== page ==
Here’s a look at the inside of Crawlq.ai and how to use some of its features.
Let’s say I wanted to do a text report on current environments and trends.
The initial screen when starting the content optimization function gives you countless options. It’s a bit overwhelming. But each is designed to produce slightly different output depending on the goal.
For this example I decided to generate text about the current environment and trends. I entered a few details to use Niche Pursuits as a data source.
Here are the results it generated.
The results are generated on the right side of the inputs. It’s a bit confusing as they have both a Trends and Insights section.
The trending section actually generated more than 1000 words. This is more than most other AI content tools typically generate. That being said, I’m not sure if any of the 1000 words could actually be used.
After reading the article, I found that not much of it makes sense.
This could be an issue with the way I seeded the content, so I tried again with one of their examples. Again the contents were too difficult to read. It should be noted that I chose a market research option to generate text so that it was expected to create content that would be more difficult to read, but that content is likely not suitable for blog content to begin with.
Next, I tested the “Create a full blog post” feature. I started by asking the AI content to make a post about ice cream. In particular “outdoor projects for children”.
The results are there in just a few minutes. However, it’s not the full post just yet.
Much like MarketMuse would give you suggested titles and keywords, CrawlQ does a similar process. It has put together a content letter. But it was pretty bare. It won’t automatically generate it for you perfectly on the first try, but it does provide some good starting points.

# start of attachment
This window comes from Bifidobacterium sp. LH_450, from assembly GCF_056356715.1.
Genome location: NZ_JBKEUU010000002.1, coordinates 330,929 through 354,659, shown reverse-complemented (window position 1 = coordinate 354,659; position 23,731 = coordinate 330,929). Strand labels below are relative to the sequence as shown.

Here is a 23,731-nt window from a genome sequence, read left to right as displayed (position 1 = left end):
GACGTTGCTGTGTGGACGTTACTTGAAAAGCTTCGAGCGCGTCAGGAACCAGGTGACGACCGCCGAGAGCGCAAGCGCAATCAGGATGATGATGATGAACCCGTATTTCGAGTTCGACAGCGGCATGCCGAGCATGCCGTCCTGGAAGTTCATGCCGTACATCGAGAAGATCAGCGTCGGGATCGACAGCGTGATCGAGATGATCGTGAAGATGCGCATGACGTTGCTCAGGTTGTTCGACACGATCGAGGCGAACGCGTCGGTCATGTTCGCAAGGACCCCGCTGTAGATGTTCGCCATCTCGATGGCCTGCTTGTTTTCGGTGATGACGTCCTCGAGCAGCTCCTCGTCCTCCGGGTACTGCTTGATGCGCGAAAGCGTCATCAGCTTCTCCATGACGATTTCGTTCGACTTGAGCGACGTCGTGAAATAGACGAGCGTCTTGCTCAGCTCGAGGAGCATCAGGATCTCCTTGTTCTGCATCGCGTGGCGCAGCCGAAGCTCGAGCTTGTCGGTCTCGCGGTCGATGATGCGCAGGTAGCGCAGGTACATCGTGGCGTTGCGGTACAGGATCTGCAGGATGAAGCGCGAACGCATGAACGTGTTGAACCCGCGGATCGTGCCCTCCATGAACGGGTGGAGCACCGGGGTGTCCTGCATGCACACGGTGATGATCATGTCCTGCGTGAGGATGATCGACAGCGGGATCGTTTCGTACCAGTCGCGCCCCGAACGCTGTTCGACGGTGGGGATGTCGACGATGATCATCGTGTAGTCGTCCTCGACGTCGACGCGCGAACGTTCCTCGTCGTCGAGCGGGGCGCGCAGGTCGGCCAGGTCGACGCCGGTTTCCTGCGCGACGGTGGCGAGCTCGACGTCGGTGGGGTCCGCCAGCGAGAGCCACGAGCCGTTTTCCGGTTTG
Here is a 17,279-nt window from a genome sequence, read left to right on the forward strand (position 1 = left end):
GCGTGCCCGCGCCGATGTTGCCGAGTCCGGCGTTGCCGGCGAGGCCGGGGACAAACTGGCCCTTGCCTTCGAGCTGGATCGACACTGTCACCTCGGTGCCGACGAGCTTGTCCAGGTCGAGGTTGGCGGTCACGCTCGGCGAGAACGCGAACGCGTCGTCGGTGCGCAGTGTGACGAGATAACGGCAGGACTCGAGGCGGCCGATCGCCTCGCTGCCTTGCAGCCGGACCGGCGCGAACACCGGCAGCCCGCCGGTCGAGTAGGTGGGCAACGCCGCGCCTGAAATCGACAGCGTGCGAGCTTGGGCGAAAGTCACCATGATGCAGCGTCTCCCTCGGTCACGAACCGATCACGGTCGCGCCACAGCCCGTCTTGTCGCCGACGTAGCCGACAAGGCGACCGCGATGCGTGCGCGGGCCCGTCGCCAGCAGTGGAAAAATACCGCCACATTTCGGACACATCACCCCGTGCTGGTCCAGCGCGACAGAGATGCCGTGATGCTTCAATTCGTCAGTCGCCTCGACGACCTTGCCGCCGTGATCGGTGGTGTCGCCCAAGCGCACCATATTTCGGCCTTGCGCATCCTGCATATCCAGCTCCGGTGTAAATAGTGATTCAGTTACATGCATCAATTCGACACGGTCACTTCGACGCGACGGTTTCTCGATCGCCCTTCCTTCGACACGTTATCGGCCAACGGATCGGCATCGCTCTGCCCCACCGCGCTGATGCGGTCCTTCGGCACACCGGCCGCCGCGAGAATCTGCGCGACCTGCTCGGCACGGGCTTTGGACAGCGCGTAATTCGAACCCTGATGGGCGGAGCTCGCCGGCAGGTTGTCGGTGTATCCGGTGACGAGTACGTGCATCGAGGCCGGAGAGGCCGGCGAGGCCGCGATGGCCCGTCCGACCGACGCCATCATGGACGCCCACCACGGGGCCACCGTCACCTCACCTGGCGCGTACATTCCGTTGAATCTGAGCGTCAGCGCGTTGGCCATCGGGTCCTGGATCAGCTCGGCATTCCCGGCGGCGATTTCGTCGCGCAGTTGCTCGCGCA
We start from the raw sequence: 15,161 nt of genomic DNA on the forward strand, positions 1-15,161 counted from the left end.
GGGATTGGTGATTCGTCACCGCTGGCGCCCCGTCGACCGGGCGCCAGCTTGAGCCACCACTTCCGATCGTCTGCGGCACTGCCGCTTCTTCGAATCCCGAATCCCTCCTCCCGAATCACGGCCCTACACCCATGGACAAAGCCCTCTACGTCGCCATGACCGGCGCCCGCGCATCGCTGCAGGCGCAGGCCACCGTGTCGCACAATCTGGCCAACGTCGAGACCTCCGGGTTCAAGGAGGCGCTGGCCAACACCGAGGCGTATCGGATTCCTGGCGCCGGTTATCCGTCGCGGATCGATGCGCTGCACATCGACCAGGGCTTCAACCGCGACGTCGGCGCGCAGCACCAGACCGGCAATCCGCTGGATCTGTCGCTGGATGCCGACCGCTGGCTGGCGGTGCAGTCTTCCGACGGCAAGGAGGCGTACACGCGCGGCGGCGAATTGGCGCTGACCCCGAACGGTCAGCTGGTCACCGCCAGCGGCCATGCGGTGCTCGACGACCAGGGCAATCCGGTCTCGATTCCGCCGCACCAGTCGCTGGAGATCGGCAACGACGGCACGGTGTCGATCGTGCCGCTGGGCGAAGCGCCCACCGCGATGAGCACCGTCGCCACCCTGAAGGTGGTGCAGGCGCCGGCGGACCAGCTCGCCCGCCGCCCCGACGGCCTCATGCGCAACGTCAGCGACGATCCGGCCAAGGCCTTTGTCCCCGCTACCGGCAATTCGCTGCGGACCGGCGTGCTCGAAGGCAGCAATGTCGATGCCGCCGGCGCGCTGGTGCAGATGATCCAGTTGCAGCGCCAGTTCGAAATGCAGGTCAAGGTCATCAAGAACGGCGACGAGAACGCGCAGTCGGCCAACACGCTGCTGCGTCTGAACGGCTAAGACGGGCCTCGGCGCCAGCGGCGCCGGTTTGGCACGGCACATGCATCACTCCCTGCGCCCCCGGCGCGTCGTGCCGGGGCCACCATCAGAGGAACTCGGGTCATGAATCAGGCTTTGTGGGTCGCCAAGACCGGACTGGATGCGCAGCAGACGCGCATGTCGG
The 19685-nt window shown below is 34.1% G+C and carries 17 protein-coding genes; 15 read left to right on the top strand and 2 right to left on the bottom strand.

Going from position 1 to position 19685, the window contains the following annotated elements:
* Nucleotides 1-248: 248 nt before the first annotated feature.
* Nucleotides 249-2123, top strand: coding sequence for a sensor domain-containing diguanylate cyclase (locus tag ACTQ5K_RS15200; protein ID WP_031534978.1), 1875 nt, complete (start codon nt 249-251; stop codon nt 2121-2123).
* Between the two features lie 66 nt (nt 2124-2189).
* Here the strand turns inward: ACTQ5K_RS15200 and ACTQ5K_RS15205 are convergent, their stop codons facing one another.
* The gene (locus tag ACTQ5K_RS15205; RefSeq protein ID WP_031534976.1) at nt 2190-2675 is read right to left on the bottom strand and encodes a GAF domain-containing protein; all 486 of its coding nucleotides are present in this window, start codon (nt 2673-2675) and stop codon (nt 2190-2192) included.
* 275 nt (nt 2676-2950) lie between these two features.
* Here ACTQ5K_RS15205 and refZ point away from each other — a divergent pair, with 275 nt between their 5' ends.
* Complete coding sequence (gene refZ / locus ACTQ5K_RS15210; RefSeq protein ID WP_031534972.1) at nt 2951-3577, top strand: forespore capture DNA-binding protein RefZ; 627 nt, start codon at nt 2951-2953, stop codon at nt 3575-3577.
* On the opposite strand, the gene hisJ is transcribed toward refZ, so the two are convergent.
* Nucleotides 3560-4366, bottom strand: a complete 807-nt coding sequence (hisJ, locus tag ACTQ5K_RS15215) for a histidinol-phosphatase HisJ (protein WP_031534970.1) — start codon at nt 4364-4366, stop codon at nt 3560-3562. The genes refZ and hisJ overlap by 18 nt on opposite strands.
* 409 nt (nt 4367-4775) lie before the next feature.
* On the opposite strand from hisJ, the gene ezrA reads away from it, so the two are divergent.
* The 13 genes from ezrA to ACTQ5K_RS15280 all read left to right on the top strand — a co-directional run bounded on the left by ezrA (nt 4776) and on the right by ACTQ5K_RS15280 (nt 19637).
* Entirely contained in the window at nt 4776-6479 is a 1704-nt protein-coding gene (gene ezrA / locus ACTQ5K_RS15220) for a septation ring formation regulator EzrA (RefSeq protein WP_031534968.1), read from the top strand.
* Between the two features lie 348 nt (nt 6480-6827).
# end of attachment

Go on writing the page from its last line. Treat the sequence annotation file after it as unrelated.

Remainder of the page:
I wanted to go a step further to see what kind of content it would generate, so I tested the “Create Headline” and “Write to me Athena” options.
I was able to create 300 words in less than a few seconds. This content seemed a bit better than my first tests.
Grammar and spelling
Much effort has gone into improving machine learning algorithms to achieve more natural looking content generation. It’s not perfect yet, but it’s gotten a lot better over the past few years.
grammar is great for identifying certain grammatical errors in your writing and marking them for further review.
To test how good the Ai-generated copy of Crawlq.ai is, I left the paragraphs through Grammarly. Surprisingly, it did pretty well, getting an overall rating of 98%.
These are the typing problems that came back. The Grammarly score was 98, which is better than some of our other tests, but it’s only 300 words so the sample size is a bit smaller.
The grammar itself isn’t the best judge of the quality of the content, but if you are familiar with the tool you will know that, in general, it means that the content is acceptable. It may only take a few changes to incorporate it into your voice or to suit your preferred writing style.
When it comes to plagiarism with the AI copy generated by Crawlq.ai, Grammarly found 8% plagiarism.
This is usually about right, especially if you’re used to checking lengthy blog posts for plagiarism. I find these usually come back with a plagiarism rate of 1-2% (which usually comes from completely independent content).